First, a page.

He experimented by giving land to blacks in South Carolina.
By fall 1865, the new President Andrew Johnson declared the war goals of national unity and the ending of slavery achieved and reconstruction completed.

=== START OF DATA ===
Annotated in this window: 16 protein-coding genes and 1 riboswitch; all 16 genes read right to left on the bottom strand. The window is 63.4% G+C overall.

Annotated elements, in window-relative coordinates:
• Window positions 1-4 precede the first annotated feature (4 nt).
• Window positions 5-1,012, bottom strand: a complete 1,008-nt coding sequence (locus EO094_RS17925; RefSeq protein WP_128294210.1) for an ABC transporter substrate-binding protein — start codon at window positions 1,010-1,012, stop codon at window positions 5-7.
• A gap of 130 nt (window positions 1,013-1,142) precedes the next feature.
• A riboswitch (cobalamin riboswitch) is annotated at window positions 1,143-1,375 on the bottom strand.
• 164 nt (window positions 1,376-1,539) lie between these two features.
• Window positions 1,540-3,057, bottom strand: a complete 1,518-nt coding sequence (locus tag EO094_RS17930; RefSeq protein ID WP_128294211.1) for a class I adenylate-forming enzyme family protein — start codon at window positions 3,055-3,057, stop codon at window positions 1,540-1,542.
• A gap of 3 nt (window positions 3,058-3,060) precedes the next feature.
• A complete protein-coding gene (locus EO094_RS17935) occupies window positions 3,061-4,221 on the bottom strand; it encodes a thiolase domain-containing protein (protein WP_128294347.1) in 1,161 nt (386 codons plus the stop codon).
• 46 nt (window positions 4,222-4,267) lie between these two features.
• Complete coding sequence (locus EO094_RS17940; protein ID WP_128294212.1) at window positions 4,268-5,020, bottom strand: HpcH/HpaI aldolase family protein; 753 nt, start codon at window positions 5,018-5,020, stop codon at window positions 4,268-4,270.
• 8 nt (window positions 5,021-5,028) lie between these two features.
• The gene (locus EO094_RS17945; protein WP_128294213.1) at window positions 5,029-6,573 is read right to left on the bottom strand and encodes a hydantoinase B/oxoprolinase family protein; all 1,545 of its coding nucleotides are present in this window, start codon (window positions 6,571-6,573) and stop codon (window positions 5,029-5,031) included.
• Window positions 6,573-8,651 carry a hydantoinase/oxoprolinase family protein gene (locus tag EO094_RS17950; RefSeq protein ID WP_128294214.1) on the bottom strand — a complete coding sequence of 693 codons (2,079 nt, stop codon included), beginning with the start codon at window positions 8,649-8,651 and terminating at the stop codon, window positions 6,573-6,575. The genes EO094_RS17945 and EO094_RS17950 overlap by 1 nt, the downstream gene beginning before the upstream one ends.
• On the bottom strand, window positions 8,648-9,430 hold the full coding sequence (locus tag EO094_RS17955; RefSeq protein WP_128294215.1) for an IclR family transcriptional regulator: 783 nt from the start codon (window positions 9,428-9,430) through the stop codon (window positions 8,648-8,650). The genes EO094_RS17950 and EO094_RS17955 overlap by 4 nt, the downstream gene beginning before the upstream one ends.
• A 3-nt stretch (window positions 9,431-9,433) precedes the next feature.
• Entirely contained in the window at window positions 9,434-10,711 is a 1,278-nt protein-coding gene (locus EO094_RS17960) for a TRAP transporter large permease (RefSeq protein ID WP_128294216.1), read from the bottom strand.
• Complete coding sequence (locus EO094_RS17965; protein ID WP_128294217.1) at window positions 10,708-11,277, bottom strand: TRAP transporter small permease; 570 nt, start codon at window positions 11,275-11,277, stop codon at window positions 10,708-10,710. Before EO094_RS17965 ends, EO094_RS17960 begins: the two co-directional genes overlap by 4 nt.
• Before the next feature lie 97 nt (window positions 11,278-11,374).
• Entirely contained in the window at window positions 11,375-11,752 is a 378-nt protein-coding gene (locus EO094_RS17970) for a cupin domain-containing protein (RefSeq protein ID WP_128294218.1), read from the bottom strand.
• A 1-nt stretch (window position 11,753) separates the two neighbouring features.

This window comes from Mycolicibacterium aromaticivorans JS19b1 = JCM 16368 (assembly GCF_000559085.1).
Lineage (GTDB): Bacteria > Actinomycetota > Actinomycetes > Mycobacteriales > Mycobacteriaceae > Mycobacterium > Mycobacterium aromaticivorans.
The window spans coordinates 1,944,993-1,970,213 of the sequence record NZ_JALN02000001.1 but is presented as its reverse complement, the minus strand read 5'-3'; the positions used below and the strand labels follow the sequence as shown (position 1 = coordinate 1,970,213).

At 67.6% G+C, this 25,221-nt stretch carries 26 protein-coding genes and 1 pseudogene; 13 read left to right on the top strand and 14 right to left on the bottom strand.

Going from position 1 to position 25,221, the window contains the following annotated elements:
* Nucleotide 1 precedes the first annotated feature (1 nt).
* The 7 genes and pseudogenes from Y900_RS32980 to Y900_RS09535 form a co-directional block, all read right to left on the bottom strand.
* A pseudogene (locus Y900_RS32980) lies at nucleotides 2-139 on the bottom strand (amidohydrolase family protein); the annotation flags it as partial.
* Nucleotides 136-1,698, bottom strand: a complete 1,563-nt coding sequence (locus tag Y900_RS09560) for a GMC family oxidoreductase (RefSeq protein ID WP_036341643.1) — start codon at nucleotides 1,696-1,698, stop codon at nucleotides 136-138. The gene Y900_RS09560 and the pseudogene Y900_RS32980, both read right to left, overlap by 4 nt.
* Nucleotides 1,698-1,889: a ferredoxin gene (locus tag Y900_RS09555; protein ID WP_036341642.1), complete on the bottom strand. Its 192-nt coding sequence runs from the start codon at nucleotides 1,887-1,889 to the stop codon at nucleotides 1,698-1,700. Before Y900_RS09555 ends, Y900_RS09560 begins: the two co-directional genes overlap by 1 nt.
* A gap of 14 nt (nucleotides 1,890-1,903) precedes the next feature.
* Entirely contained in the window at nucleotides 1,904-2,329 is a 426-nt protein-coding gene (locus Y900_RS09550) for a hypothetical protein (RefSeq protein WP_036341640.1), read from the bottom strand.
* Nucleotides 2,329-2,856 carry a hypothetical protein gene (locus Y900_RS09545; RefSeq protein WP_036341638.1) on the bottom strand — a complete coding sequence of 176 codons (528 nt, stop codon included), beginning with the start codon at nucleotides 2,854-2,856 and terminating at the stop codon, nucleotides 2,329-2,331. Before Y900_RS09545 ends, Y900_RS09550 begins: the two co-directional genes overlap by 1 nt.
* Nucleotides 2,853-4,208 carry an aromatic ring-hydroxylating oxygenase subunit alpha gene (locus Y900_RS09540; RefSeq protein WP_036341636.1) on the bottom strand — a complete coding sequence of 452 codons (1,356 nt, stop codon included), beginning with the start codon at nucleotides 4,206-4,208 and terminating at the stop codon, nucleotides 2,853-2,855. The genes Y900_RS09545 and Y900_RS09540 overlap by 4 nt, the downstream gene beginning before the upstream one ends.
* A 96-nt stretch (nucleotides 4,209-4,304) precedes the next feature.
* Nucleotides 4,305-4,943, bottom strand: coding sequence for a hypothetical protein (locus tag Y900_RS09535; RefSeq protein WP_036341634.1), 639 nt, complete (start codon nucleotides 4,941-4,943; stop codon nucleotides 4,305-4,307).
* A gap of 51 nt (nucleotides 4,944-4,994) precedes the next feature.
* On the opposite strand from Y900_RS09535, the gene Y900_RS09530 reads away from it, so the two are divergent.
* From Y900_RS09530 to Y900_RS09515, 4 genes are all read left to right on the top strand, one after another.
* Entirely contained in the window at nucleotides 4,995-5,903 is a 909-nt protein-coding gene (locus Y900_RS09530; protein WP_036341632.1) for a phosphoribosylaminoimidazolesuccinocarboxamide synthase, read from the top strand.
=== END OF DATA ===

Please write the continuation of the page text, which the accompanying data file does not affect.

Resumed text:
As Confederate states came back under control of the U. Army, President Abraham Lincoln set up reconstructed governments in Tennessee, Arkansas, and Louisiana during the war.The white Democratic Southerners' memory of Reconstruction played a major role in imposing the system of white supremacy and second-class citizenship for blacks, known as the age of Jim Crow.Reconstruction addressed how the eleven seceding rebel states in the south would regain what the Constitution calls a "republican form of government" and be reseated in Congress, the civil status of the former leaders of the Confederacy, and the Constitutional and legal status of freedmen, especially their civil rights and whether they should be given the right to vote.The term Reconstruction Era, in the context of the history of the United States, has two senses: the first covers the complete history of the entire country from 1865 to 1877 following the American Civil War (1861 to 1865); the second sense focuses on the attempted transformation of the Southern United States from 1863 to 1877, as directed by Congress, with the reconstruction of state and society. Three visions of Civil War memory appeared during Reconstruction: the reconciliationist vision, which was rooted in coping with the death and devastation the war had brought; the white supremacist vision, which included terror and violence; and the emancipationist vision, which sought full freedom, citizenship and Constitutional equality for African Americans.With the three Reconstruction Amendments, the era saw the first amendments to the U. Presidents Abraham Lincoln and Andrew Johnson both took moderate positions designed to bring the South back into the union as quickly as possible, while Radical Republicans in Congress sought stronger measures to upgrade the rights of African Americans, including the Fourteenth Amendment to the United States Constitution, while curtailing the rights of former Confederates, such as through the provisions of the Wade–Davis Bill.